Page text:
After running over its opponents last year for the sixth best rushing attack in the country, the Missouri football team is looking to go to the air.
The emphasis on improving the passing game has been evident in preseason scrimmages, with the offense running far more passing plays than rushing. The Tigers are relying on Sean Coffey, Brad Ekwerekwu and Thomson Omboga, three of the teams more experienced receivers, to produce for the first team offense.
“Our goal is to be able to come in and pass the ball for 300 yards a game and not rely on our running game to save us and win every game,” Omboga said. “We want to go out and show that we can throw the football.”
Missouri rushed for 237.5 yards per game in 2003, but the passing game suffered, gaining 166 yards per game and putting the total offense at 36th in the country.
“We worked really hard in the (preseason),” Ekwerekwu said after Thursday’s scrimmage. “That was probably one of the main focuses, to improve the passing game and I think it will come along as time goes on.”
The competition for the wide receiver spots has been one of the toughest on the team, with many young receivers vying for playing time. Coach Gary Pinkel went with experience in the final preseason scrimmage on
Thursday, though, putting Omboga, a senior, and Coffey, a junior, on the first team with Ekwerekwu, who played in nine games as a true freshman last year.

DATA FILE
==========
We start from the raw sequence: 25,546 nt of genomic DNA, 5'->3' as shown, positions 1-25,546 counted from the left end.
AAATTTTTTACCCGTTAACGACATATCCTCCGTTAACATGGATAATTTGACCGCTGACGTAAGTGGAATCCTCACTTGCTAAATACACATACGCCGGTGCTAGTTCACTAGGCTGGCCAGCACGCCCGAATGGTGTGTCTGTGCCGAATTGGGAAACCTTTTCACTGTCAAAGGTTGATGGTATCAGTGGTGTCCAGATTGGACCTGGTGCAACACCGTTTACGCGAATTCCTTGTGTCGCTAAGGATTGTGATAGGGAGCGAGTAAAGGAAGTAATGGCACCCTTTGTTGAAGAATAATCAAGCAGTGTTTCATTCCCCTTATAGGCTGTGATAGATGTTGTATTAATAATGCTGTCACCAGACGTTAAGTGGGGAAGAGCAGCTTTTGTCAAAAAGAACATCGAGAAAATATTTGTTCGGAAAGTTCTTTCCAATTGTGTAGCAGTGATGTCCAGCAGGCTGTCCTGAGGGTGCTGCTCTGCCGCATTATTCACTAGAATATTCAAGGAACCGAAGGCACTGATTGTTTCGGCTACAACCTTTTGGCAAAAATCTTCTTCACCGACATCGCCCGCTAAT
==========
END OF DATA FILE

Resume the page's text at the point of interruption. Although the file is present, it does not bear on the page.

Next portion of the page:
“We all have different things we can bring to the table,” Coffey said. “We just have to keep getting the timing better and better every day and get our mix together and we can be a good crew.”
Injuries prevented the three from working together at times in the preseason. A separated shoulder forced Coffey to miss a few practices at the end of the first week and a bruised rib stopped Omboga from participating in drills during the second week of practice.
Ekwerekwu said it has helped him to have them healthy for the second half of the preseason.
“(Coffey and Omboga) are guys I looked up to, and those are guys that I wanted to learn from and just absorb as much as I could from their games,” Ekwerekwu said. “Now I’m out there and they kind of take me under their wings when I fall or stumble.”
Omboga is looking to repeat as Missouri’s top receiver after catching 52 passes for 466 yards and a touchdown last year. He said his rib feels fine, with the exception of occasional soreness, and he anticipates an impressive season from the receivers.
“We have a lot of talent and a lot of young guys that can catch the football,” Omboga said. “The more receivers that we get that can play will help us out.”
The wide receivers ability to get open will be important in taking defensive pressure off quarterback Brad Smith, who led the team in rushing yards, with 1,406 in 2003.
Coffey said the receivers welcome that pressure and are intent on improving the passing game from last year.
“That’s our job, to catch the ball,” Coffey said. “If you’re not confident with what you do then you shouldn’t be out here.”